"Incidental music" is a term describing music to accompany stage plays. In the nineteenth century especially, theatres often used orchestral music as introductions, interludes, entr'actes, and to accompany bows. It might also cover scene changes, or heighten the effect of stage action as movie music does today. (I think the last use accounts for the term "incidental music," since in such a case the music is associated with specific "incidents" within the plot.)
At any rate, some incidental music has gained a life of its own--perhaps the most famous example is Mendelssohn's march written to accompany the wedding procession in a production of Shakespeare's "Midsummer Night's Dream." Mendelssohn made an orchestral suite from his music for the play which became highly successful as a concert work, and the wedding march has been used at probably hundreds of thousands of weddings since--in such a 'traditional' use, it's generally paired with the Wagner Wedding March associated with the parody words "Here Comes The Bride." The Wagner would be the processional piece, accompanying the bride as she walks up the aisle, and the Mendelssohn would be the recessional, accompanying the newlyweds back down it again.
My sense is that expressly written incidental music has become quite rare indeed today--most incidental music you hear in modern productions is recorded music, usually presented incompletely by the use of a convenient 'fade out,' like a swatch of fabric cut to length.
Incidental music is instrumental music intended, primarily but not exclusively, for performance at intervals during the action of a play. (A spoken play with continuous music is a melodrama.) Overtures and entr'acte music are technically not incidental music.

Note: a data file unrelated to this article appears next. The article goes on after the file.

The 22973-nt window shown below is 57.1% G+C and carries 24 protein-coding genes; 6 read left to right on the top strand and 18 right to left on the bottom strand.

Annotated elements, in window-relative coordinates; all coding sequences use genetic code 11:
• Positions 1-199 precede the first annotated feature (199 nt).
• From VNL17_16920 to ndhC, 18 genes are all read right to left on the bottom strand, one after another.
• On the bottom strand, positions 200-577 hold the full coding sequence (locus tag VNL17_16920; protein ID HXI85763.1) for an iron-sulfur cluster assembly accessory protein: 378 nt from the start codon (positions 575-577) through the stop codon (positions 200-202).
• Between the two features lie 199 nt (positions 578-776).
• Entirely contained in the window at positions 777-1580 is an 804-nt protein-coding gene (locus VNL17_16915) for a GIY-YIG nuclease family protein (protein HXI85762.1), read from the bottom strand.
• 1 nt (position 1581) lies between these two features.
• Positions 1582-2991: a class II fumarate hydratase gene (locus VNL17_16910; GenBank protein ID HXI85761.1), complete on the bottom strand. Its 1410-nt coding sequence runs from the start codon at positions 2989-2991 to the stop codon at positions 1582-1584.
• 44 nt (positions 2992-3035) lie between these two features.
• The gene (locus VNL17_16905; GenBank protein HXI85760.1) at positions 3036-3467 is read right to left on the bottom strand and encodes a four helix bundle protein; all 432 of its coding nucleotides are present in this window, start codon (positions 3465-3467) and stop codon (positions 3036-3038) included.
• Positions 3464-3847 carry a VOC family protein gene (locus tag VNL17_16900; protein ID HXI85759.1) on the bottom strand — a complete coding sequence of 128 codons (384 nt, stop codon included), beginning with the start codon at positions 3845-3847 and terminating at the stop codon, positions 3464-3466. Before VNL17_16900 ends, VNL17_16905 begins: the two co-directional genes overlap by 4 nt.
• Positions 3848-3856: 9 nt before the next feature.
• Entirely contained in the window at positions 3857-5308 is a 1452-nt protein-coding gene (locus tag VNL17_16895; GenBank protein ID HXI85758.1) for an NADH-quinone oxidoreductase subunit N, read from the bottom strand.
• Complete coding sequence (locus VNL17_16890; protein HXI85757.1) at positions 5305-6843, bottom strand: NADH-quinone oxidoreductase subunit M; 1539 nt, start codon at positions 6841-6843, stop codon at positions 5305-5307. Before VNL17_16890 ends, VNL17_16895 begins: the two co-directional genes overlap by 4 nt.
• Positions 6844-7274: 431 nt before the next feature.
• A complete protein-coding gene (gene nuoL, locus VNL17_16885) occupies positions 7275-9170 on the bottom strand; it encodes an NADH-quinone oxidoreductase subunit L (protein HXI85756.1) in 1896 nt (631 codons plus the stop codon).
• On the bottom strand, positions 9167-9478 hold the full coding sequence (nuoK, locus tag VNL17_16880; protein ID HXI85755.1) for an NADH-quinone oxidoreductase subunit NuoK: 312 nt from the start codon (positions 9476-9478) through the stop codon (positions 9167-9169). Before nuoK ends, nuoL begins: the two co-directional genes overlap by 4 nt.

The intermittent use of music during dramatic performances goes back at least to classic Greek drama, and it played a significant role in 12th and 13th century liturgical dramas. The published texts of Shakespeare and other dramatists call for dances, marches, fanfares, and songs, as well as for brief background music. All of the dramatic music of Henry Purcell, except that of the opera Dido and Aeneas (1689), is, if strictly construed, incidental music.
Familiar examples of incidental music that has become detached from the related play and achieved independent concert life are Beethoven's music for Goethe's Egmont (1810) and Kotzebue's The Ruins of Athens (1811); Felix Mendelssohn's A Midsummer Night's Dream (1836, 1843); Georges Bizet's L'Arlesienne (1872; Alphonse Daudet); Edvard Grieg's Peer Gynt (1876; Ibsen); and Jean Sibelius' King Christian II (1898; Adolf Paul), Belshazzar's Feast (1906; Hjalmar Procope), and Pelleas et Melisande (1905; Maurice Maeterlinck), for which Gabriel Faure also wrote incidental music in 1898.
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